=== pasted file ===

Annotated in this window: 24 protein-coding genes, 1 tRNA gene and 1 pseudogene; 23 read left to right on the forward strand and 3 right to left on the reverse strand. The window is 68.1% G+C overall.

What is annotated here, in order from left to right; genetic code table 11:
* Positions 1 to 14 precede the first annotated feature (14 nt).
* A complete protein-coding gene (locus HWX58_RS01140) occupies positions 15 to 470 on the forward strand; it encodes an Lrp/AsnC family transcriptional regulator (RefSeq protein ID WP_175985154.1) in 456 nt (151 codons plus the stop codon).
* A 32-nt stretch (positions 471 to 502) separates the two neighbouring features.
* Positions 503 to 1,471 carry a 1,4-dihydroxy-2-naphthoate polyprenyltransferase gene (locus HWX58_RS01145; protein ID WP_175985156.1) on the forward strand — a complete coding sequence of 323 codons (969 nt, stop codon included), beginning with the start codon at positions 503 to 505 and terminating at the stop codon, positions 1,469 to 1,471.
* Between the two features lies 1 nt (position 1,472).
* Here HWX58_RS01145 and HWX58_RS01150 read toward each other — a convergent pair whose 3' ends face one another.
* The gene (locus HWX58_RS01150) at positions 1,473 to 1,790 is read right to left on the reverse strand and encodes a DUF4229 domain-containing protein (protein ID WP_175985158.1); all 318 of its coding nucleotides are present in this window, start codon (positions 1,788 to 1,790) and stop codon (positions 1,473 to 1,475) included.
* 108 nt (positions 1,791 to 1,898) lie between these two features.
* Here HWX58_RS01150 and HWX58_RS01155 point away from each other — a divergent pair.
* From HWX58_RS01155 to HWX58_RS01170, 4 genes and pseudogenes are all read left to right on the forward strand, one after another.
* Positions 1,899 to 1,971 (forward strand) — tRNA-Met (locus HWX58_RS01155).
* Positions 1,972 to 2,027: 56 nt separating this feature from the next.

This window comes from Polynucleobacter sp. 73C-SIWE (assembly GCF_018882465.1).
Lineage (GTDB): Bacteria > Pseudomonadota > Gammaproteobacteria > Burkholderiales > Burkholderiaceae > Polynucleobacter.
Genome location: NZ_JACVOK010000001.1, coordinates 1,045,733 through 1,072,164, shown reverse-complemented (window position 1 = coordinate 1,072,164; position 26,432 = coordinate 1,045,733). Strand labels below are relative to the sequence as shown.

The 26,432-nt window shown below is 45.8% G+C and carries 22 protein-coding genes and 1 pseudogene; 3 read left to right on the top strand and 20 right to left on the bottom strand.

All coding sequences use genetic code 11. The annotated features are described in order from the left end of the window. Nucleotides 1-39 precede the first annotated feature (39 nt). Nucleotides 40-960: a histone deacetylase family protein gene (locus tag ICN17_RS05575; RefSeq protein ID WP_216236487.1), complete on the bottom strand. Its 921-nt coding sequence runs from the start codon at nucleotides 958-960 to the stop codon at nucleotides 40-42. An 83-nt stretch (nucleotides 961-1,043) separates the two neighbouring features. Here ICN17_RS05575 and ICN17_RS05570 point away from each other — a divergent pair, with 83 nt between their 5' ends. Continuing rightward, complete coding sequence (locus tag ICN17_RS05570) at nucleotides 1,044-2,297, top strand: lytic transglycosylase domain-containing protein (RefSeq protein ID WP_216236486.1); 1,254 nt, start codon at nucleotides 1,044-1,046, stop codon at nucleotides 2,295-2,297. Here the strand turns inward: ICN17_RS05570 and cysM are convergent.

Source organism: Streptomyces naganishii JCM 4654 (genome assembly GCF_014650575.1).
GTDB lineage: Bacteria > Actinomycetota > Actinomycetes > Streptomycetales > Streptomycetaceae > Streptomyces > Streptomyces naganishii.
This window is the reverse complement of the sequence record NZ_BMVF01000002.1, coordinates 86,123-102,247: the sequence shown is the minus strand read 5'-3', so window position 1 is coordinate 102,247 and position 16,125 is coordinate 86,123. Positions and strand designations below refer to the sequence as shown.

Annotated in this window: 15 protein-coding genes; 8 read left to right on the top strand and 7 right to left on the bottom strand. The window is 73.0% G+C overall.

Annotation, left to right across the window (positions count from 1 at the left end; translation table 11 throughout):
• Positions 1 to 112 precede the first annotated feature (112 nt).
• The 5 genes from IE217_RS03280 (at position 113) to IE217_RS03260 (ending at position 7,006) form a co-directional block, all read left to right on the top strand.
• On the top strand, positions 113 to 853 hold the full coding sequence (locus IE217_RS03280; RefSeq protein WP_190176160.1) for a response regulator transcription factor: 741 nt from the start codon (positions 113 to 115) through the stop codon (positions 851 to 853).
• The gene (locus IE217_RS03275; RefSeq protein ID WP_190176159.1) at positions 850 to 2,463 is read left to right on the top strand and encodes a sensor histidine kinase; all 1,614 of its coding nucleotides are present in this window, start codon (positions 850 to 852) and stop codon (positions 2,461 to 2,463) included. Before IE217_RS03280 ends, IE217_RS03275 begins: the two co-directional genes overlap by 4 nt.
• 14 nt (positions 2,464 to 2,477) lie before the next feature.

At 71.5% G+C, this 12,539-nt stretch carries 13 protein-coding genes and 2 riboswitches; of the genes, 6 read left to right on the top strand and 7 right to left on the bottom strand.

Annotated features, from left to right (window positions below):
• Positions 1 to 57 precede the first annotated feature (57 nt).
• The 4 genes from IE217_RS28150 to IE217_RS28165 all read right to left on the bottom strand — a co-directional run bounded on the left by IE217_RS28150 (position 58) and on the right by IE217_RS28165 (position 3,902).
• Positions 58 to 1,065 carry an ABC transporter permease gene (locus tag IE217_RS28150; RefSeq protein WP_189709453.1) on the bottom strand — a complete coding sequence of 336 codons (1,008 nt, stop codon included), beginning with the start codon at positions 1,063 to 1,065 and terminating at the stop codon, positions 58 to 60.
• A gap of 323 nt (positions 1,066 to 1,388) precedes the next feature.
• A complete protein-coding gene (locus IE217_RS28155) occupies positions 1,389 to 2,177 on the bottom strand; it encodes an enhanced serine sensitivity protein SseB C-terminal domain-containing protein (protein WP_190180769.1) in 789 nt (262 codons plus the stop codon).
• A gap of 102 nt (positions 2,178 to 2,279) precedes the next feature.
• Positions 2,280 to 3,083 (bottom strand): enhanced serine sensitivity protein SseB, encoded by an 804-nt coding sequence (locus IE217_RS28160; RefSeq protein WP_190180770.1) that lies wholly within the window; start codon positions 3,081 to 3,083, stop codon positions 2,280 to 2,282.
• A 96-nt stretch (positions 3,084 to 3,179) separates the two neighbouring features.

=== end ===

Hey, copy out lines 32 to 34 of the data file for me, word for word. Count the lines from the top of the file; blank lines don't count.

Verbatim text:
• Positions 1 to 57 precede the first annotated feature (57 nt).
• The 4 genes from IE217_RS28150 to IE217_RS28165 all read right to left on the bottom strand — a co-directional run bounded on the left by IE217_RS28150 (position 58) and on the right by IE217_RS28165 (position 3,902).
• Positions 58 to 1,065 carry an ABC transporter permease gene (locus tag IE217_RS28150; RefSeq protein WP_189709453.1) on the bottom strand — a complete coding sequence of 336 codons (1,008 nt, stop codon included), beginning with the start codon at positions 1,063 to 1,065 and terminating at the stop codon, positions 58 to 60.